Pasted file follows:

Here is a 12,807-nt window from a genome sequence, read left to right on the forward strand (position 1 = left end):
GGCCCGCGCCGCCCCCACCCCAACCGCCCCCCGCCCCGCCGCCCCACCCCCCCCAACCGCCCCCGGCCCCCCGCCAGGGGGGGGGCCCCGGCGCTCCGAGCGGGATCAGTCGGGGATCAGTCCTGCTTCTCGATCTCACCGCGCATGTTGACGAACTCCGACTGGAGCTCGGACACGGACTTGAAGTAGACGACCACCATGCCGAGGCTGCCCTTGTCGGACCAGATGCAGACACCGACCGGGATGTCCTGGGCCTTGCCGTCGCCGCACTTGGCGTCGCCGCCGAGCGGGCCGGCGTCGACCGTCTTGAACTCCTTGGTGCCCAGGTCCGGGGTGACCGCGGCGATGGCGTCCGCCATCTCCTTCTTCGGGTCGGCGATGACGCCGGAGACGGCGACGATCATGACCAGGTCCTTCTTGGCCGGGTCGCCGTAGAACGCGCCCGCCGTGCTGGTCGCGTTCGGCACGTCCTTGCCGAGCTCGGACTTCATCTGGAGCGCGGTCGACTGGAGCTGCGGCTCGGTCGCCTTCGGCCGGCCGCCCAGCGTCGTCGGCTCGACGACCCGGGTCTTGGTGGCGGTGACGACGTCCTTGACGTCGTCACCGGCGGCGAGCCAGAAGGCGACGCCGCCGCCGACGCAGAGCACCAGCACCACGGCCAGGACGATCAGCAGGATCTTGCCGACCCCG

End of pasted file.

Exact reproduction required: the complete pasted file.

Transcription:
Here is a 12,807-nt window from a genome sequence, read left to right on the forward strand (position 1 = left end):
GGCCCGCGCCGCCCCCACCCCAACCGCCCCCCGCCCCGCCGCCCCACCCCCCCCAACCGCCCCCGGCCCCCCGCCAGGGGGGGGGCCCCGGCGCTCCGAGCGGGATCAGTCGGGGATCAGTCCTGCTTCTCGATCTCACCGCGCATGTTGACGAACTCCGACTGGAGCTCGGACACGGACTTGAAGTAGACGACCACCATGCCGAGGCTGCCCTTGTCGGACCAGATGCAGACACCGACCGGGATGTCCTGGGCCTTGCCGTCGCCGCACTTGGCGTCGCCGCCGAGCGGGCCGGCGTCGACCGTCTTGAACTCCTTGGTGCCCAGGTCCGGGGTGACCGCGGCGATGGCGTCCGCCATCTCCTTCTTCGGGTCGGCGATGACGCCGGAGACGGCGACGATCATGACCAGGTCCTTCTTGGCCGGGTCGCCGTAGAACGCGCCCGCCGTGCTGGTCGCGTTCGGCACGTCCTTGCCGAGCTCGGACTTCATCTGGAGCGCGGTCGACTGGAGCTGCGGCTCGGTCGCCTTCGGCCGGCCGCCCAGCGTCGTCGGCTCGACGACCCGGGTCTTGGTGGCGGTGACGACGTCCTTGACGTCGTCACCGGCGGCGAGCCAGAAGGCGACGCCGCCGCCGACGCAGAGCACCAGCACCACGGCCAGGACGATCAGCAGGATCTTGCCGACCCCG